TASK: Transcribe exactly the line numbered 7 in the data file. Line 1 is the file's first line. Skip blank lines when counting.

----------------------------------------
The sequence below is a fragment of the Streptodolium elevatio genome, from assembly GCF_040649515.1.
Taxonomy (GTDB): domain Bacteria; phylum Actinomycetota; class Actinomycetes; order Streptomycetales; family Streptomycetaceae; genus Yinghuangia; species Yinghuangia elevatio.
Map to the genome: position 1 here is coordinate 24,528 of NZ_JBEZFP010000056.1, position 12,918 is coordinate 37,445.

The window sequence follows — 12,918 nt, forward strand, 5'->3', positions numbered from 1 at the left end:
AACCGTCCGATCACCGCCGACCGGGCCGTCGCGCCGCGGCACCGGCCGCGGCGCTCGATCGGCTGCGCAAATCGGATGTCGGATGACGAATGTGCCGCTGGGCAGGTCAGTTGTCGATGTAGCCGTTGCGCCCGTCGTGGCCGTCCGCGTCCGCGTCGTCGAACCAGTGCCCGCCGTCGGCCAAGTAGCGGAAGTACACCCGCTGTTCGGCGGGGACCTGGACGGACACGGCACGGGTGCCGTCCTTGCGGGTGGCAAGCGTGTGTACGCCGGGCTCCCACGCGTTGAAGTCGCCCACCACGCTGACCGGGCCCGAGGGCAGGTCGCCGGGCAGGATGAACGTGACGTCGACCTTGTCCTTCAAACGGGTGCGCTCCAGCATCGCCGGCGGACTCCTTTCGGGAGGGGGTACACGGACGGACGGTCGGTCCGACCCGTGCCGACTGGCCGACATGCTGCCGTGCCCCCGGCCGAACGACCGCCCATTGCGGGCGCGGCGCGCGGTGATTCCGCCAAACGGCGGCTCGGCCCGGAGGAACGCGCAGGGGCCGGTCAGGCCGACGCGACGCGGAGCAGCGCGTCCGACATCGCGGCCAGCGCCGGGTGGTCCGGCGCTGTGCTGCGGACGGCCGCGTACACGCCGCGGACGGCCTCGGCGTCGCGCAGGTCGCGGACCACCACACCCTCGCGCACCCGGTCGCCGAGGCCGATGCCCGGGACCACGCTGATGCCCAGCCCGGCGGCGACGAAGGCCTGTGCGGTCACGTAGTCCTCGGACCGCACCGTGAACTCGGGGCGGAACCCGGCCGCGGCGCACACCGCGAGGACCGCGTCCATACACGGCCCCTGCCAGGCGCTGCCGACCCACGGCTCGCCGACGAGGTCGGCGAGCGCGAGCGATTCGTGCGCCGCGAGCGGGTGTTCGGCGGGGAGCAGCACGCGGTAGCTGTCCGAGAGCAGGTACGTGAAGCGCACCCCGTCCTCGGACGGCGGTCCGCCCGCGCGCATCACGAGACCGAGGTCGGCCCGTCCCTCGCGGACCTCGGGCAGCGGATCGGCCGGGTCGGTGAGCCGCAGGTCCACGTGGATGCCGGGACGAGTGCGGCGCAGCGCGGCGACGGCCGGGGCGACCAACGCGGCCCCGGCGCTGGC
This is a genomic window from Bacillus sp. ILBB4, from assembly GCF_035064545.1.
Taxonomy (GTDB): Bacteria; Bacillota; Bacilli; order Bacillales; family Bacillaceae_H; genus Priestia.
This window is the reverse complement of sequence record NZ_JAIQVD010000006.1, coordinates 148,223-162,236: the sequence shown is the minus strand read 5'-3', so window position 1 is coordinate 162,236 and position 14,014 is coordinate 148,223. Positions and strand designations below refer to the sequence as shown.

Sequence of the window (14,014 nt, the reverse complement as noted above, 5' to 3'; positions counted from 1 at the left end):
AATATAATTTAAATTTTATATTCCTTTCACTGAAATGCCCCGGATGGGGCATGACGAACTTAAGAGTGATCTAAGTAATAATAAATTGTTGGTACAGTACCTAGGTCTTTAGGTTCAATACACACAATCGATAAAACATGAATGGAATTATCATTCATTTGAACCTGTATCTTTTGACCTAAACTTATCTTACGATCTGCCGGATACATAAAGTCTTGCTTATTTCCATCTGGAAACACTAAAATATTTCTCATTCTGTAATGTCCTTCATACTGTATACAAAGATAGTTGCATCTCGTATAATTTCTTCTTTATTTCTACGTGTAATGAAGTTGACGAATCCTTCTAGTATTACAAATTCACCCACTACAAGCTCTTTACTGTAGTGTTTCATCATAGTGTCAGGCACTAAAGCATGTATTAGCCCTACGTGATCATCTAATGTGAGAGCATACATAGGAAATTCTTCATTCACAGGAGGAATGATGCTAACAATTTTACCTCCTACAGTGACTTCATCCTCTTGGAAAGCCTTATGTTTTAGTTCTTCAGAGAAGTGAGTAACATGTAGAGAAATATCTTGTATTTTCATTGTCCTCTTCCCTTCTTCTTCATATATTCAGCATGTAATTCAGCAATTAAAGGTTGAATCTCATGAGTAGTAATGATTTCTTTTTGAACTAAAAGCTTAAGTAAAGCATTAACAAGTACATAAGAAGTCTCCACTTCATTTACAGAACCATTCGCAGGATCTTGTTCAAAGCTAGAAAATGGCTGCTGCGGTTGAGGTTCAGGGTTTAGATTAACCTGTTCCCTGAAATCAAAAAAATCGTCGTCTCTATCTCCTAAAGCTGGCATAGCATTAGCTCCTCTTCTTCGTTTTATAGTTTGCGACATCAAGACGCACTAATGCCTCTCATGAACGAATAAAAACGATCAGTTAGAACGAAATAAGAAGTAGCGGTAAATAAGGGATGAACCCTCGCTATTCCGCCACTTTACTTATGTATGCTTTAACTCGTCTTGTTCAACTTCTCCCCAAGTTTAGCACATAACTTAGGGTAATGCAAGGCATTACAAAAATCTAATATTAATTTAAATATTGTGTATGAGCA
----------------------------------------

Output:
Taxonomy (GTDB): Bacteria; Bacillota; Bacilli; order Bacillales; family Bacillaceae_H; genus Priestia.